The April court ruling did away with the fuzzy animal exception. Instead, it prohibited eight-liners on the grounds that they represent illegal lotteries. The court said they met three conditions:
- They required payment
- They offered a game of chance
- The player could win a prize
TGROA still sees lawful path for eight-liners
Robert Flores, attorney and founder of TGROA, told PlayTexas how Elsa could get around the court’s decision
“It comes down to the rules and regulations. I’ve looked at the game rooms and ordinances taken to court in Texas. I’ve also looked at ordinances challenged in other states, and I’ve amalgamated the best ones to create a state-of-the-art ordinance that works in Texas and can be tailored for a specific city.”
Flores believes legality rests on one aspect.
“Our rules state that you have to leave with your prize. You can’t trade it in for cash, for more plays. You can’t trade it to another player. When you collect it, it has to leave the premises with you. What you do with it after that is your business.”
In Flores’ interpretation, offering a non-cash prize that cannot be redeemed for cash avoids the “lottery” distinction. It’s not totally clear how this isn’t just another form of the fuzzy animal exception rejected by the court. Flores, however, is leaning on ordinances drawn up for other towns.
One of them, in Lyford, Texas, sits just 20 miles southeast of Elsa. It instituted a new game room ordinance under Flores’ guidance in 2021. Before that, raids in the city and in greater Willacy County had become so prevalent that the Department of Homeland Security had stepped in.
Since the new ordinance, no new raids have made the news.
Looking ahead in Elsa
Flores and his group will do all the vetting and quality assurance. “The city,” he said, “has really stepped back. They want the job done right, and they want it done clean.”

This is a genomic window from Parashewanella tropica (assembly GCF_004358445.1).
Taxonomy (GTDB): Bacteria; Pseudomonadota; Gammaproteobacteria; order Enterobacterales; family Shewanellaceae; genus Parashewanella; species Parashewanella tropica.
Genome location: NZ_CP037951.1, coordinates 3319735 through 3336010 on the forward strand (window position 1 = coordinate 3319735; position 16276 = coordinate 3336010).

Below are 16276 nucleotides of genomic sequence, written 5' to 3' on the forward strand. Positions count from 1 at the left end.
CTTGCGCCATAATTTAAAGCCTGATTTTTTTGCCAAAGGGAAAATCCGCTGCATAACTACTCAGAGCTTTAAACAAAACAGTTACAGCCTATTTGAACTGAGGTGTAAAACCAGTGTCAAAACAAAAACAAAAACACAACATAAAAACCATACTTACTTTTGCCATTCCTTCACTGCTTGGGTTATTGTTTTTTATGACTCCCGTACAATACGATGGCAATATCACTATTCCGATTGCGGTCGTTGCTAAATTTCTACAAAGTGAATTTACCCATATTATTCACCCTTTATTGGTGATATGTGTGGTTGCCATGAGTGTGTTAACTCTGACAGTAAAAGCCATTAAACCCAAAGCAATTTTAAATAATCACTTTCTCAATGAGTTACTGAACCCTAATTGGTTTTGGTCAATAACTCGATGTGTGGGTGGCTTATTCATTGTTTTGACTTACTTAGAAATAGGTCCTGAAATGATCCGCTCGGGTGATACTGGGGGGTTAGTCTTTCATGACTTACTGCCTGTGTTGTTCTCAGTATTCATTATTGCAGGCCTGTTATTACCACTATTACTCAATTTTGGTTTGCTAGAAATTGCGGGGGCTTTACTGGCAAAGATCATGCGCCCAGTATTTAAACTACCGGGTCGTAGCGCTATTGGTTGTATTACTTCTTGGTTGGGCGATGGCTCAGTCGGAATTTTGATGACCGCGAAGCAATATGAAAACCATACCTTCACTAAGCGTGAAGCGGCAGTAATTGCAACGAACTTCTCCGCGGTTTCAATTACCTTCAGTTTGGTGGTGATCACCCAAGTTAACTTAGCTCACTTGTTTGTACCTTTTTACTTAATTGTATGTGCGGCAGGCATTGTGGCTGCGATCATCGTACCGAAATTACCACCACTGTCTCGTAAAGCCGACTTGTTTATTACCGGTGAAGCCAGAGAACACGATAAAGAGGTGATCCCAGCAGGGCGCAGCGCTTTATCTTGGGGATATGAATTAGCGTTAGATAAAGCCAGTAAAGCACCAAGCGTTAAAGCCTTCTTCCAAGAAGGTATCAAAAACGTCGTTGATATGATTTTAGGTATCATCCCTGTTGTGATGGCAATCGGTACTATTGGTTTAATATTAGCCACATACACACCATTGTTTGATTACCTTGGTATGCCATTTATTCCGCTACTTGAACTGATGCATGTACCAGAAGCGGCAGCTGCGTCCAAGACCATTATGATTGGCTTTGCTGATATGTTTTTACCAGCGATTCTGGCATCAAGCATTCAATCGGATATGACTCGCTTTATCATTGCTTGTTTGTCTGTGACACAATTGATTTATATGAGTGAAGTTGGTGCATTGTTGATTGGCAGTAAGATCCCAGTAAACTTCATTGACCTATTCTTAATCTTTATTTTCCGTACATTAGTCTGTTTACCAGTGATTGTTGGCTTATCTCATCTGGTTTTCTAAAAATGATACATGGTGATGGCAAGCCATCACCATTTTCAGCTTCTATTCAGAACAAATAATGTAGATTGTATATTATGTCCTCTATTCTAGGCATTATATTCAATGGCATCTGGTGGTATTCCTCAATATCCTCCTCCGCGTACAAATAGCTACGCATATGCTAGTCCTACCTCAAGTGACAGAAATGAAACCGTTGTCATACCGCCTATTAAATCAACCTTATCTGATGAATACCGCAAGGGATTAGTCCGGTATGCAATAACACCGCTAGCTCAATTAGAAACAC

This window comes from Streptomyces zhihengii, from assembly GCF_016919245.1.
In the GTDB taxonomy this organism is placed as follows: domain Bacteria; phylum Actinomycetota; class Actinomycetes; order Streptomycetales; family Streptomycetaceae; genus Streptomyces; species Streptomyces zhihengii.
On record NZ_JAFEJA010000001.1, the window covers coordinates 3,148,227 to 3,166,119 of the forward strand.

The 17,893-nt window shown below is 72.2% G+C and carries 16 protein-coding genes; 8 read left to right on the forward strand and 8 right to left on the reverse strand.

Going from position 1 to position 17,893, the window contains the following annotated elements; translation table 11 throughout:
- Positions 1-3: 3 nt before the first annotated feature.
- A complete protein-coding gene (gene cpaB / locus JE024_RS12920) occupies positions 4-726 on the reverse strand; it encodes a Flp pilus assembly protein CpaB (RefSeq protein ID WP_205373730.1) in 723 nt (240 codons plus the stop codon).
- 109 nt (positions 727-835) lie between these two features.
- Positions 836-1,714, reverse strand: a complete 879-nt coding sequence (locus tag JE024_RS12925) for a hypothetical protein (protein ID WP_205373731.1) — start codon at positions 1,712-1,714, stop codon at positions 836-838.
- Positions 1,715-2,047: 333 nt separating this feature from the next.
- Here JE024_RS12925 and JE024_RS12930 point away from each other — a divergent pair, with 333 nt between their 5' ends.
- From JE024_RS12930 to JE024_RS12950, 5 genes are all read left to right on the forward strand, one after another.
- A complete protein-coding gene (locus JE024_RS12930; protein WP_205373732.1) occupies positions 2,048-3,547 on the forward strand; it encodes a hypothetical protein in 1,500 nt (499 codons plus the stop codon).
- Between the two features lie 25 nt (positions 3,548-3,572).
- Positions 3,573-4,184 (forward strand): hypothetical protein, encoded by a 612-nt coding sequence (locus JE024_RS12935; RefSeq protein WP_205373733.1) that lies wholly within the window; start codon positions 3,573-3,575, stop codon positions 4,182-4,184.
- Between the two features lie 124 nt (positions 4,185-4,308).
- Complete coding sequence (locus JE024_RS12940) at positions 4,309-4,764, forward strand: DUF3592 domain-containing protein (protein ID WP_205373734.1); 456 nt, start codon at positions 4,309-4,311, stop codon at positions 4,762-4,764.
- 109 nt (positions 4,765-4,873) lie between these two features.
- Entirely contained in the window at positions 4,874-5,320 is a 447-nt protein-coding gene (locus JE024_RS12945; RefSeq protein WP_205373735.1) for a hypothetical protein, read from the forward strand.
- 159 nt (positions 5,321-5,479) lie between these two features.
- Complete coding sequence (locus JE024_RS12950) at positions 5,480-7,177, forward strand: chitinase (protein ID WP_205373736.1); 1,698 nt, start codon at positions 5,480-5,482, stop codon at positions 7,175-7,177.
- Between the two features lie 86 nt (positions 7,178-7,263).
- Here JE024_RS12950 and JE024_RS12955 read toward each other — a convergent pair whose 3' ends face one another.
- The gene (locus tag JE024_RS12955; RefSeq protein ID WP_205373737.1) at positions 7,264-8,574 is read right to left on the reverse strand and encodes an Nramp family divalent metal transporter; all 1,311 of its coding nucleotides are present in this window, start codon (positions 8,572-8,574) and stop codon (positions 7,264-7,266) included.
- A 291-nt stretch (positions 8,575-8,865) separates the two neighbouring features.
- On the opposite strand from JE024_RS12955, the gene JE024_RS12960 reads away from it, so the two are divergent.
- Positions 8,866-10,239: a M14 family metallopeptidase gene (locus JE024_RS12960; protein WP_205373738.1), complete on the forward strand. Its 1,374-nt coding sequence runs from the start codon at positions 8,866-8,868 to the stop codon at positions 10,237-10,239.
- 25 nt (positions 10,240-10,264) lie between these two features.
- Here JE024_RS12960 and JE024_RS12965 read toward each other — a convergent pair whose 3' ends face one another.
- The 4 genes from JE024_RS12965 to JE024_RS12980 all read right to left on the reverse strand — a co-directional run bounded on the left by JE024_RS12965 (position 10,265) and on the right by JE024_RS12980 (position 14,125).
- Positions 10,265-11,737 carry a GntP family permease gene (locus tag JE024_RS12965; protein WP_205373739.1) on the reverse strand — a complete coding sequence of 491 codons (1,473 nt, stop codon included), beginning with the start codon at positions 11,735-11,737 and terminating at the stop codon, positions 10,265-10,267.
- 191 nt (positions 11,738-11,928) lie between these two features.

Based on TGROA’s ordinance, all Elsa game room applicants must be Texas residents or have a lawful organization in Texas. In short, they need to be Texas taxpayers.
Next, they must pass an inspection by the fire department. Once that’s done, Flores and his team will check each machine on site.
“We’re looking for knock-off machines and people trying to take short cuts. We don’t want low-quality machines with wooden drop boxes. We want all our operators to have clean businesses when they launch.”
The city has held public hearings during the process and received a mixed reception. One site considered for a game room, a former auto parts store, sits just in front of Lyndon B. Johnson elementary school. Aminta Limas, the school’s principal, said a game room on that site “would pose a danger for our students.”
Other residents praised the city council for moving forward with the game rooms because of the jobs and revenue they would provide.
At the moment, one game room has gone through the necessary steps, received their permit, and is open for business. The Jackpot Junction is the first of five game rooms to open its doors. From the outside, the only thing indicating its game room status is the sign. Inside, the rows of slot machines look a lot like a Vegas casino floor minus the coins tumbling into trays.
Four more businesses are in the offing. It’s yet to be seen how the town will react to these new game rooms, but the hope is that regulating them will limit the crime associated with illegal rooms.
TGROA not reinventing the wheel with their ordinances
Elsa is the seventh city working with TGROA to establish viable game rooms. And Flores is not reinventing the wheel here. He uses a template ordinance that he tailors to each city through specific rules and regulations. It’s the product of trial and error and a compilation of the best legal arguments available.
In that sense, what he’s doing at the local level is similar to what regulators have been doing at the state level. The results have even prompted members of the Rio Grande Valley to urge their elected state officials to expand legal gambling. The fact that his services have resonated with rural South Texas speaks to the fact that regulated gaming, in whatever form, is a way to end corruption and provide a sustainable revenue stream for the community.